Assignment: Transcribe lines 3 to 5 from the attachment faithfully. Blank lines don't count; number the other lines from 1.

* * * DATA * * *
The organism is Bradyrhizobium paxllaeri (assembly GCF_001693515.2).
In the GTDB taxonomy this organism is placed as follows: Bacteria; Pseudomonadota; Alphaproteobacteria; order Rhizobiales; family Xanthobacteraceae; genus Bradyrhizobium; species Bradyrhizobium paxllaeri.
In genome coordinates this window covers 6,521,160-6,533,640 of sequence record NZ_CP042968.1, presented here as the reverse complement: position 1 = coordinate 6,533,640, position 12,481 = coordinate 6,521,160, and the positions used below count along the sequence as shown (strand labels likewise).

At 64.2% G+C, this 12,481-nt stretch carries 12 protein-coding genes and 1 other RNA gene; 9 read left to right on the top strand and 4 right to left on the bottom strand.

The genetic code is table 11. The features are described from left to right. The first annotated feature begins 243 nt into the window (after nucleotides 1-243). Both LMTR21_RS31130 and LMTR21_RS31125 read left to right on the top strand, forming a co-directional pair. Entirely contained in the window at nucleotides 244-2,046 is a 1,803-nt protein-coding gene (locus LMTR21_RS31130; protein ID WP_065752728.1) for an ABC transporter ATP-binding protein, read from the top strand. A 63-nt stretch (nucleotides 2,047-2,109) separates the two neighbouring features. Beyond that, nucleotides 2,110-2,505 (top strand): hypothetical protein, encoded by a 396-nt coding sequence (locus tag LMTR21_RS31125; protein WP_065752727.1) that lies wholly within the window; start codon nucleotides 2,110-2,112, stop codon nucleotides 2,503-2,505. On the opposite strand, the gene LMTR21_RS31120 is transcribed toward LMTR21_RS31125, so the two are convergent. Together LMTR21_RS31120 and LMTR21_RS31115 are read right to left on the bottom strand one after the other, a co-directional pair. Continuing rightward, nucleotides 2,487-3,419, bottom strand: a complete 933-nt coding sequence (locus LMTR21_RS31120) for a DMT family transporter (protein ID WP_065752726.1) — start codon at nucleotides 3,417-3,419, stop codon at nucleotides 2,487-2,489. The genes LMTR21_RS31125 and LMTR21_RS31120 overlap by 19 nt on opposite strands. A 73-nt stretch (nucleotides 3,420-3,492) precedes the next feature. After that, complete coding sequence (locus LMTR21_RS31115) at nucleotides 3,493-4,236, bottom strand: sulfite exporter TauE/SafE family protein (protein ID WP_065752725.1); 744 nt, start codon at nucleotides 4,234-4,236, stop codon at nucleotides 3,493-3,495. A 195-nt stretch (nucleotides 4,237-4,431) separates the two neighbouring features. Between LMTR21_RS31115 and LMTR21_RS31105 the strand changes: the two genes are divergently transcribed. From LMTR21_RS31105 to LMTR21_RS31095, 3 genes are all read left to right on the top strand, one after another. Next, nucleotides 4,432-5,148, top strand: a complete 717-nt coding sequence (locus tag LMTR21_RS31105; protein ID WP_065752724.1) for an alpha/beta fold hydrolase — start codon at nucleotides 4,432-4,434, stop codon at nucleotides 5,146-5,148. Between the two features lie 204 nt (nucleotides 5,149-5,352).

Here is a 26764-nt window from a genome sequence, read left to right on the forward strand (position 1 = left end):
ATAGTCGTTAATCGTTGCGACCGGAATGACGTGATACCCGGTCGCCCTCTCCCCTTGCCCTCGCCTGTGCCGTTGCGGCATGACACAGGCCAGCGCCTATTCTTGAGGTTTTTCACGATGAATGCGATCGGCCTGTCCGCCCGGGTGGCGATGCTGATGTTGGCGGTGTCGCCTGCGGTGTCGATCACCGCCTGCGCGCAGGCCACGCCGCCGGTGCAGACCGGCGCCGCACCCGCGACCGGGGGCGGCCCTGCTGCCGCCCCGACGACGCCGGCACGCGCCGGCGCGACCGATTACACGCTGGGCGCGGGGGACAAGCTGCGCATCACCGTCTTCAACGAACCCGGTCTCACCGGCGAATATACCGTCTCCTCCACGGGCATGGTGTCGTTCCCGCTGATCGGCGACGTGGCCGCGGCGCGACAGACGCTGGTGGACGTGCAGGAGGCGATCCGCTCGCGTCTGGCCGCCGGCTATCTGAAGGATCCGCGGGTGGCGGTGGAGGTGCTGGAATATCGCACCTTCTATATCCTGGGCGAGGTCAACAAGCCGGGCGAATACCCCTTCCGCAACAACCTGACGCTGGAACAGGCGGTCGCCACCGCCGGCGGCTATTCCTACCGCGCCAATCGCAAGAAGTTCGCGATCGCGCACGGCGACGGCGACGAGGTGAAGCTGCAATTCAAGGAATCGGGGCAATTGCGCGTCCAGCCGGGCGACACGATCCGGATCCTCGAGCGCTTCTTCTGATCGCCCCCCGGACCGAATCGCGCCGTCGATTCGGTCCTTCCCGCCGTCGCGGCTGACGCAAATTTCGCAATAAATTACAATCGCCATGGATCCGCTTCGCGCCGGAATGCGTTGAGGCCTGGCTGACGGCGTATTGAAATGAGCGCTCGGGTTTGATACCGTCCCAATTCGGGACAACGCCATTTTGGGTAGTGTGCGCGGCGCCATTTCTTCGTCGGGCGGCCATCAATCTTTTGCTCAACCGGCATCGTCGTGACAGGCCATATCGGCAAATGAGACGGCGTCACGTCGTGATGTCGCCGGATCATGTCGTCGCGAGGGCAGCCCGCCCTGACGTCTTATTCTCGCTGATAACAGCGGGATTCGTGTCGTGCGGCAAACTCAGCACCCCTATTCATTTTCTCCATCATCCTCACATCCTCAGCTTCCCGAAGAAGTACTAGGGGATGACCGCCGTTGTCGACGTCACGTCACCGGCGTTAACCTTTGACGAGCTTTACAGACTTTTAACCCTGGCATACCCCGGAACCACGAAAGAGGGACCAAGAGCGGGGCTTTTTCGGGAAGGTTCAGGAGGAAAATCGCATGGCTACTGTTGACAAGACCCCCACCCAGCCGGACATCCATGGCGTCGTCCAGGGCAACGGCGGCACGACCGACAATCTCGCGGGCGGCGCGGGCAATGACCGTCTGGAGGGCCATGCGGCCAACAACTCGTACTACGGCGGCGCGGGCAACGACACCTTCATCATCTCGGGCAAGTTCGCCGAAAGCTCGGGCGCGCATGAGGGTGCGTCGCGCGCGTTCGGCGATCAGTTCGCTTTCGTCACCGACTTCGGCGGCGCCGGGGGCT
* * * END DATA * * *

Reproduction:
In genome coordinates this window covers 6,521,160-6,533,640 of sequence record NZ_CP042968.1, presented here as the reverse complement: position 1 = coordinate 6,533,640, position 12,481 = coordinate 6,521,160, and the positions used below count along the sequence as shown (strand labels likewise).

At 64.2% G+C, this 12,481-nt stretch carries 12 protein-coding genes and 1 other RNA gene; 9 read left to right on the top strand and 4 right to left on the bottom strand.

The genetic code is table 11. The features are described from left to right. The first annotated feature begins 243 nt into the window (after nucleotides 1-243). Both LMTR21_RS31130 and LMTR21_RS31125 read left to right on the top strand, forming a co-directional pair. Entirely contained in the window at nucleotides 244-2,046 is a 1,803-nt protein-coding gene (locus LMTR21_RS31130; protein ID WP_065752728.1) for an ABC transporter ATP-binding protein, read from the top strand. A 63-nt stretch (nucleotides 2,047-2,109) separates the two neighbouring features. Beyond that, nucleotides 2,110-2,505 (top strand): hypothetical protein, encoded by a 396-nt coding sequence (locus tag LMTR21_RS31125; protein WP_065752727.1) that lies wholly within the window; start codon nucleotides 2,110-2,112, stop codon nucleotides 2,503-2,505. On the opposite strand, the gene LMTR21_RS31120 is transcribed toward LMTR21_RS31125, so the two are convergent. Together LMTR21_RS31120 and LMTR21_RS31115 are read right to left on the bottom strand one after the other, a co-directional pair. Continuing rightward, nucleotides 2,487-3,419, bottom strand: a complete 933-nt coding sequence (locus LMTR21_RS31120) for a DMT family transporter (protein ID WP_065752726.1) — start codon at nucleotides 3,417-3,419, stop codon at nucleotides 2,487-2,489. The genes LMTR21_RS31125 and LMTR21_RS31120 overlap by 19 nt on opposite strands. A 73-nt stretch (nucleotides 3,420-3,492) precedes the next feature. After that, complete coding sequence (locus LMTR21_RS31115) at nucleotides 3,493-4,236, bottom strand: sulfite exporter TauE/SafE family protein (protein ID WP_065752725.1); 744 nt, start codon at nucleotides 4,234-4,236, stop codon at nucleotides 3,493-3,495. A 195-nt stretch (nucleotides 4,237-4,431) separates the two neighbouring features. Between LMTR21_RS31115 and LMTR21_RS31105 the strand changes: the two genes are divergently transcribed. From LMTR21_RS31105 to LMTR21_RS31095, 3 genes are all read left to right on the top strand, one after another. Next, nucleotides 4,432-5,148, top strand: a complete 717-nt coding sequence (locus tag LMTR21_RS31105; protein ID WP_065752724.1) for an alpha/beta fold hydrolase — start codon at nucleotides 4,432-4,434, stop codon at nucleotides 5,146-5,148. Between the two features lie 204 nt (nucleotides 5,149-5,352).